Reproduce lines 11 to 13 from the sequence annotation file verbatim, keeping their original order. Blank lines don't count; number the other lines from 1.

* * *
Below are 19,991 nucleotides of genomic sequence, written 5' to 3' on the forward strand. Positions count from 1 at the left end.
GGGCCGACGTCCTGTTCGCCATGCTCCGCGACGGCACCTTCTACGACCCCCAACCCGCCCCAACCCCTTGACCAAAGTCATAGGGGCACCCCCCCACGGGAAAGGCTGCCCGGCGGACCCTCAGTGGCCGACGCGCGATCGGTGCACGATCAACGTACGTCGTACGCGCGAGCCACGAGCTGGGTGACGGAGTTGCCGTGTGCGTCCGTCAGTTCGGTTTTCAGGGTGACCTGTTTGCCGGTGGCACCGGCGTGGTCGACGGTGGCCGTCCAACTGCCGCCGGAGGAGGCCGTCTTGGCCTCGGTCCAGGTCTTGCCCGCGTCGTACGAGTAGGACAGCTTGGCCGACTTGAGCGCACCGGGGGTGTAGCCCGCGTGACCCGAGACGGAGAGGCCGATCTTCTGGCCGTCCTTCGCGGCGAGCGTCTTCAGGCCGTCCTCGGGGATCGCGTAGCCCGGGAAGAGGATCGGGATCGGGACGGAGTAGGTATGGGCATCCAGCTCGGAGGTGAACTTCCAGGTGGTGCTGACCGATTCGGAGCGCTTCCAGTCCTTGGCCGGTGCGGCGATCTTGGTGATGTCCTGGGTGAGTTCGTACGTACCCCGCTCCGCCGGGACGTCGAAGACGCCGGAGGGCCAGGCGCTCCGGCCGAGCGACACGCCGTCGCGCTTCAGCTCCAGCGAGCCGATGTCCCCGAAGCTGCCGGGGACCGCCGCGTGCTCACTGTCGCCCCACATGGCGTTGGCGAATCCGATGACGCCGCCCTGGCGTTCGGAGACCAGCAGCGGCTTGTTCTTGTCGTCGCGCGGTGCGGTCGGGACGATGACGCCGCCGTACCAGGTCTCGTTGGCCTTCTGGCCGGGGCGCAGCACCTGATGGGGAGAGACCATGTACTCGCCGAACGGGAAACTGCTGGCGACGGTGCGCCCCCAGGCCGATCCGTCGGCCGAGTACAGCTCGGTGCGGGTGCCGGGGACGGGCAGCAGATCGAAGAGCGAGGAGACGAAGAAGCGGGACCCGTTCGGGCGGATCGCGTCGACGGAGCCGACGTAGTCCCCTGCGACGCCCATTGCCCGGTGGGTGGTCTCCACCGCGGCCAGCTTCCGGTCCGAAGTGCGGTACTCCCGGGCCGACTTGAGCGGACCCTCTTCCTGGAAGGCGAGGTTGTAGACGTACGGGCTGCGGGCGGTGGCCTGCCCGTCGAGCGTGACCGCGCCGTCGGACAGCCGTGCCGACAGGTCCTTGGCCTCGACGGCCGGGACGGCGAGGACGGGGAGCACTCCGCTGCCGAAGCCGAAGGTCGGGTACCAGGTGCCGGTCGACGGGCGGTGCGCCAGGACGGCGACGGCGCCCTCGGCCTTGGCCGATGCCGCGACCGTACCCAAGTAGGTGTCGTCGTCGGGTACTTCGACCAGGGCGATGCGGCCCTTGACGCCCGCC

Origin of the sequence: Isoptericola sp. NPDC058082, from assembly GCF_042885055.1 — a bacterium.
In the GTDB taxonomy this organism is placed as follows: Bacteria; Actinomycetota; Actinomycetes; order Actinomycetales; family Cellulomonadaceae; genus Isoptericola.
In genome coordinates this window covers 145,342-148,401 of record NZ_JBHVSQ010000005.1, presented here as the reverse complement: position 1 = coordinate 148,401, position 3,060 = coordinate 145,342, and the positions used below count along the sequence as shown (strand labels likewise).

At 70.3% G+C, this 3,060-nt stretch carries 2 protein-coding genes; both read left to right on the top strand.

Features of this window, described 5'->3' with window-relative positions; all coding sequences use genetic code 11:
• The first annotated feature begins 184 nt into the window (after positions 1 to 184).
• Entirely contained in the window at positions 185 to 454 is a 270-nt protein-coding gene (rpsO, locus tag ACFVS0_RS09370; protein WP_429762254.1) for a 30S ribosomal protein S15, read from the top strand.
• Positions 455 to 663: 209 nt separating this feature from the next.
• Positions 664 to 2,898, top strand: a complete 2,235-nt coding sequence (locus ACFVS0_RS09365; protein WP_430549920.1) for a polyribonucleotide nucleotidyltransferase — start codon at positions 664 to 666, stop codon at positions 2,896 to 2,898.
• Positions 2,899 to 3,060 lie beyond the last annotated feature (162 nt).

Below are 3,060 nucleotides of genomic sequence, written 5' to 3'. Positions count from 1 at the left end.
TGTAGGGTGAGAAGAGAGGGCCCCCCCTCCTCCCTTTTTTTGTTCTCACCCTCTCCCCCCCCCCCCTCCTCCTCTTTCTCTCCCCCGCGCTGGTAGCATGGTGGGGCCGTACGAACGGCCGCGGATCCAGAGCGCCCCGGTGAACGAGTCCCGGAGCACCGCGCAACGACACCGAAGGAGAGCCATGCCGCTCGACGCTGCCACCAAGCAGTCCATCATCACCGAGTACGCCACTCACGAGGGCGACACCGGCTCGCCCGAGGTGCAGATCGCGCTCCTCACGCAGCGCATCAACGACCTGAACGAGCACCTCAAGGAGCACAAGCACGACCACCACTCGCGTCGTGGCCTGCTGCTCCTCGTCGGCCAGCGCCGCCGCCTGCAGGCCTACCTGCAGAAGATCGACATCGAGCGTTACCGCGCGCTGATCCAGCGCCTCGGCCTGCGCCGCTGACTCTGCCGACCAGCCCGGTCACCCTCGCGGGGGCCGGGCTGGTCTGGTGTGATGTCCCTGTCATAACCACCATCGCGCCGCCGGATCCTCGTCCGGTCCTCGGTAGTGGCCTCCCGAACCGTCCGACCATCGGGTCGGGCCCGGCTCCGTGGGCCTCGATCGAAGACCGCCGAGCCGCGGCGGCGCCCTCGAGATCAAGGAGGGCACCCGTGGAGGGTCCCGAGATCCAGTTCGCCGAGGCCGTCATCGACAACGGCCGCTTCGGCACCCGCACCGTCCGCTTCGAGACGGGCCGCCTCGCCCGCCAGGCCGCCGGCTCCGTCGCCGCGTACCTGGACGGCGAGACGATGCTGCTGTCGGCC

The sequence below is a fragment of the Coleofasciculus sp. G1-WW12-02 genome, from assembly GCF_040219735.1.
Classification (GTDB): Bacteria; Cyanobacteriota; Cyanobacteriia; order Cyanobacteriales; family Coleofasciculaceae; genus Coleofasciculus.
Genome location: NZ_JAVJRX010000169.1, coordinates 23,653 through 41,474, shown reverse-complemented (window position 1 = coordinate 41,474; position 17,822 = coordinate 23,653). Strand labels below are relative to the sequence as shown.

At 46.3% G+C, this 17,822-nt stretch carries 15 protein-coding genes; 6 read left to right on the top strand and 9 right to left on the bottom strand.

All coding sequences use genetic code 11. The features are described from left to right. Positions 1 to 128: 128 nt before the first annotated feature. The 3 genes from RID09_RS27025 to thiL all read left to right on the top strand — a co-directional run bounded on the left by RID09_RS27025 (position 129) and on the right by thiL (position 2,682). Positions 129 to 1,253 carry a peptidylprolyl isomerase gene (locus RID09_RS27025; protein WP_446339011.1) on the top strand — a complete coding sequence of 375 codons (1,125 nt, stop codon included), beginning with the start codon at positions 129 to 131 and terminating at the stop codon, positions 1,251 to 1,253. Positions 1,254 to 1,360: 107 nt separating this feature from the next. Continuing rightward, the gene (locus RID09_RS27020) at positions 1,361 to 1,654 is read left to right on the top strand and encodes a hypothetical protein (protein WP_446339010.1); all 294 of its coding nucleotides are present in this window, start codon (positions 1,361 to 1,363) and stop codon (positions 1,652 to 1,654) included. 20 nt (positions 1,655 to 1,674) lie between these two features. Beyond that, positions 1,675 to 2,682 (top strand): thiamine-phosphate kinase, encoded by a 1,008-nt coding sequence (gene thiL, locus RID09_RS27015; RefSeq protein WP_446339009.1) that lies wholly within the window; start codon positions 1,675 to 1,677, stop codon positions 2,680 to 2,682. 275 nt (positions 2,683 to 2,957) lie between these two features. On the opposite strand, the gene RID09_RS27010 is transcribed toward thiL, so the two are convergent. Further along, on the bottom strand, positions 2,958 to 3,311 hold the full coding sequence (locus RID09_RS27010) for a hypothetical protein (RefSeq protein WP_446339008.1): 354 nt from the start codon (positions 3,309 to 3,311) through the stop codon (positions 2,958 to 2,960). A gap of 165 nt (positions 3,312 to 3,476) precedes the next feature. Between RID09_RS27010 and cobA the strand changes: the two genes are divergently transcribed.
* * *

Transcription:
• Positions 664 to 2,898, top strand: a complete 2,235-nt coding sequence (locus ACFVS0_RS09365; protein WP_430549920.1) for a polyribonucleotide nucleotidyltransferase — start codon at positions 664 to 666, stop codon at positions 2,896 to 2,898.
• Positions 2,899 to 3,060 lie beyond the last annotated feature (162 nt).

Below are 3,060 nucleotides of genomic sequence, written 5' to 3'. Positions count from 1 at the left end.